U.S. remains aloof over RI demand for Hambali custody
Fitri Wulandari and Fabiola Desy Unidjaja, The Jakarta Post, Jakarta
The United States government has refused to discuss the possibility of transferring terrorist suspect Hambali to Indonesia at present, citing international complications over the issue.
The U.S. Ambassador to Indonesia Ralph L. Boyce said on Friday Washington understands the interest of Indonesia in obtaining Hambali, but many other countries in the region have made similar requests.
"I have already said it is not a good time to speculate on what is eventually going to happen. I think there is a long way to go, but the point is we are working together and understand each other," Boyce said, after signing a Memorandum of Understanding on transportation security.
The envoy said that Indonesia understands the situation, likewise the Philippines, Thailand, Singapore and Australia.
"All are working together. So I ask you, please, not to create an issue where there isn't one," he added.
The Indonesian-born terrorist suspect is wanted in many countries for his alleged involvement in a series of terrorist attacks in the region over the past few years.
Hambali, born as Encep Nurjaman in Sukamanah village, Cianjur, West Java, 39 years ago, was arrested in Thailand on Aug. 11 and is currently under U.S. custody at a secret location.
He was carrying a Spanish passport under the name of Daniel when he was arrested, making it difficult to determine whether or not he still holds his Indonesian citizenship.
The Indonesian police have implicated Hambali in 39 bombings in eight cities across the country between August 2000 and the Oct. 12, 2002 Bali blasts. He is also linked to the JW Marriott Hotel bombing early this month.
President Megawati Soekarnoputri had personally called the U.S. President, George W. Bush, regarding the possibility for Indonesia to interrogate Hambali and bring him back to Jakarta for trial.
Earlier, the Indonesian police supplied U.S. investigators with documents and other legal evidence related to Hambali's activities.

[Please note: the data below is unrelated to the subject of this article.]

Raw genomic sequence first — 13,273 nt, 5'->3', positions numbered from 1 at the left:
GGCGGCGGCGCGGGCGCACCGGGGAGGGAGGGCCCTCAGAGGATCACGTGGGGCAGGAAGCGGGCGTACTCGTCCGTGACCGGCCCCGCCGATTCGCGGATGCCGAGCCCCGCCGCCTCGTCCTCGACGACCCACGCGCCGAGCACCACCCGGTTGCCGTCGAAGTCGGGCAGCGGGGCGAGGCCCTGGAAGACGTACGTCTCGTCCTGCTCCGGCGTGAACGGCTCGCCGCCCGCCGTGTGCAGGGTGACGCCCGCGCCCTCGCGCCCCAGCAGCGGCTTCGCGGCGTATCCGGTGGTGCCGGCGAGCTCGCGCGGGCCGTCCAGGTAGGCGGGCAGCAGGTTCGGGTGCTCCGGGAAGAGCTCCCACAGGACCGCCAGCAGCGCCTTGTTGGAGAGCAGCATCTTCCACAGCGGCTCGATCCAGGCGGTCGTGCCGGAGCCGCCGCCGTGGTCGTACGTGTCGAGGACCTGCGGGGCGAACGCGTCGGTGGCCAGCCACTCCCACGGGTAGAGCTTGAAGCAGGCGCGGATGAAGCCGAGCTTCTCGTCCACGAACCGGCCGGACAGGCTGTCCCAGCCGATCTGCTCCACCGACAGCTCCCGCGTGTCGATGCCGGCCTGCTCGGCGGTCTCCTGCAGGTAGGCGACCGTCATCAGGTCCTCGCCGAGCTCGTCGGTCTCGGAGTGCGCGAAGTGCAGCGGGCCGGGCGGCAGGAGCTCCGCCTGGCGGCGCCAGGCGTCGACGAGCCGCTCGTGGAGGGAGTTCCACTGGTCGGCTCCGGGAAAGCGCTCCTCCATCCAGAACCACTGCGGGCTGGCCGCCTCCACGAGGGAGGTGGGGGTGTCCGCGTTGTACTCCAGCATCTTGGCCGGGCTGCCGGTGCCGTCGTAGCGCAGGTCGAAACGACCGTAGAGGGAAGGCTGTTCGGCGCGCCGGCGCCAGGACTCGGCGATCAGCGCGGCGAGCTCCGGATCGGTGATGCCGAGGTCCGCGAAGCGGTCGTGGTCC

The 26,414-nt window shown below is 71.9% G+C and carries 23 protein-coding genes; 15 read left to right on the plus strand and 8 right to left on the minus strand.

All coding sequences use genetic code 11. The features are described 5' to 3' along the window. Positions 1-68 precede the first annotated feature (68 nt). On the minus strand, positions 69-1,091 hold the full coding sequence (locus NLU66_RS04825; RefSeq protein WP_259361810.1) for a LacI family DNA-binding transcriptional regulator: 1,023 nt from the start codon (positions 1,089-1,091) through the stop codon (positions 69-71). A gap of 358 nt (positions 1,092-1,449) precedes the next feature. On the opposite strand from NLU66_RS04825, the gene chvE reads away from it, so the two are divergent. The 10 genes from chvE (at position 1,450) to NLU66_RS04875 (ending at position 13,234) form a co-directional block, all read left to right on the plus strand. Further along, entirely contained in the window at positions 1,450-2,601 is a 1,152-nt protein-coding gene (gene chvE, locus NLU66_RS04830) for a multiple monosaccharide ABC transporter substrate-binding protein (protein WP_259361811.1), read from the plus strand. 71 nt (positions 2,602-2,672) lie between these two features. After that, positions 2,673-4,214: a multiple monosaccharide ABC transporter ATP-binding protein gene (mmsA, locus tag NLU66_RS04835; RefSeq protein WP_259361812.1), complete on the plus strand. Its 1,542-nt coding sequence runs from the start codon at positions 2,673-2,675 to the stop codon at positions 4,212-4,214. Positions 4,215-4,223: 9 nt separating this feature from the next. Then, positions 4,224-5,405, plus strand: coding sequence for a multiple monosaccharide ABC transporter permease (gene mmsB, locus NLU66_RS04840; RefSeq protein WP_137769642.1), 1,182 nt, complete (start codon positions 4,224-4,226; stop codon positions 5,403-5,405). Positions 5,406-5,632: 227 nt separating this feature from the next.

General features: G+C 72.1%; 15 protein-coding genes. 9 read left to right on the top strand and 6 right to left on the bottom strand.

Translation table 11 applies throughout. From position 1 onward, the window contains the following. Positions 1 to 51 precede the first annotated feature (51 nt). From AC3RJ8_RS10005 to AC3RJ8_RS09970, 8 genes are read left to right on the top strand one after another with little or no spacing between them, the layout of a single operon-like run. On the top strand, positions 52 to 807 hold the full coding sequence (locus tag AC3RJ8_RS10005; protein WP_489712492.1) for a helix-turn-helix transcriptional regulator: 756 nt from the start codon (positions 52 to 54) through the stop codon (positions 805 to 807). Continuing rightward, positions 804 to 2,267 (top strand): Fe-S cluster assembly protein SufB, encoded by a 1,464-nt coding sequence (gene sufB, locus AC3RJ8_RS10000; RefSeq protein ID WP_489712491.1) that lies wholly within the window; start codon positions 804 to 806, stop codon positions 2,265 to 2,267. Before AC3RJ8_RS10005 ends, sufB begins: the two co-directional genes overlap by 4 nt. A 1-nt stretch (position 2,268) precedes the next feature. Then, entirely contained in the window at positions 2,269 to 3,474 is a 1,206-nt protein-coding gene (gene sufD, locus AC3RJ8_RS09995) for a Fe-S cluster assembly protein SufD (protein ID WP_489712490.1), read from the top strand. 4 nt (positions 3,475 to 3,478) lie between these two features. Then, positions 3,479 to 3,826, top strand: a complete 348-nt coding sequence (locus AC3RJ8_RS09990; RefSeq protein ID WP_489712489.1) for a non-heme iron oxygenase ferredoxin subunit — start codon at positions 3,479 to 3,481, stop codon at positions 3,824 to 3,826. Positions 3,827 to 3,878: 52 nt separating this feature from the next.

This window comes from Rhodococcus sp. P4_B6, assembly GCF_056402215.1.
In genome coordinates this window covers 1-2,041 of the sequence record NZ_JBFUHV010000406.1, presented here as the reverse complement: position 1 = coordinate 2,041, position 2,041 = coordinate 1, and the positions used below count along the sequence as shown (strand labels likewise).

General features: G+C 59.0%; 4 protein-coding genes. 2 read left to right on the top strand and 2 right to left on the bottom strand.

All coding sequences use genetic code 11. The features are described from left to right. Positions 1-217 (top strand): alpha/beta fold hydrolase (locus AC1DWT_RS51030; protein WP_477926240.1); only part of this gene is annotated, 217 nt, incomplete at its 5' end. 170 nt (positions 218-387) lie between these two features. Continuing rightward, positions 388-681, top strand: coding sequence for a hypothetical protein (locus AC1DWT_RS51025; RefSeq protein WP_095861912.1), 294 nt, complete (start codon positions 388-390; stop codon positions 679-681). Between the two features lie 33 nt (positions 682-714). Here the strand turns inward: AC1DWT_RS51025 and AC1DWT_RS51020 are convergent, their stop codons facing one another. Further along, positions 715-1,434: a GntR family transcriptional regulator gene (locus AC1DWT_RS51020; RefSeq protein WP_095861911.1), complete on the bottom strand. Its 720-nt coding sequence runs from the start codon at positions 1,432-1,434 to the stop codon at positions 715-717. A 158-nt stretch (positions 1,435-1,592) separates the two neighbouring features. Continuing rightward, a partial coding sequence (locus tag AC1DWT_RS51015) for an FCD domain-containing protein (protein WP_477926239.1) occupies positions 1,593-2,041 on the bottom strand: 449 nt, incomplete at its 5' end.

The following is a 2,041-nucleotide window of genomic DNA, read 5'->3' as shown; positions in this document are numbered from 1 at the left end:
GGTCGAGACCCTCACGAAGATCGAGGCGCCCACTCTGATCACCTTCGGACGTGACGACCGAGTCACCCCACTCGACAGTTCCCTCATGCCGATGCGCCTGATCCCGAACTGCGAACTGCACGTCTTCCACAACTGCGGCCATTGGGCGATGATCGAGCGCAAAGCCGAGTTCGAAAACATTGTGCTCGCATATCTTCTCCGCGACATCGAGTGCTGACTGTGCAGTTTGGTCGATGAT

Boyce said Indonesia's access to Hambali was a very sensitive issue and not all the details would be made available to the public.
In Australia, visiting Indonesian Minister of Foreign Affairs Hassan Wirayuda said Washington had promised to give Indonesia access to Hambali.
"It is understood that during a telephone conversation between President Megawati and President Bush last week, it was indicated that the United States will facilitate our interest (in Hambali)," Hassan told reporters as quoted by Reuters.
"He (Hambali) is thought to be the mastermind behind the Bali bombing and other attacks and he is also the missing link in our investigations and prosecution of Abu Bakar Ba'asyir," he said.
Indonesian prosecutors have charged Ba'asyir with treason for trying to overthrow the Indonesian government, as the alleged leader of Jamaah Islamiyah (JI), the Southeast Asian network accused of carrying out the Bali blasts.
Indonesian National Police Chief Gen. Da'i Bachtiar has denied recent reports that JI operates a 300-member attack force in the country.
"There is no such thing as strike forces or fighters, they are just small groups that work separately in carrying out terror attacks," Da'i said on Friday.
National Police Detective chief Comr. Gen. Erwin Mappaseng said that JI has an attack force and most of the fighters were trained in Afghanistan and Moro island, the Philippines.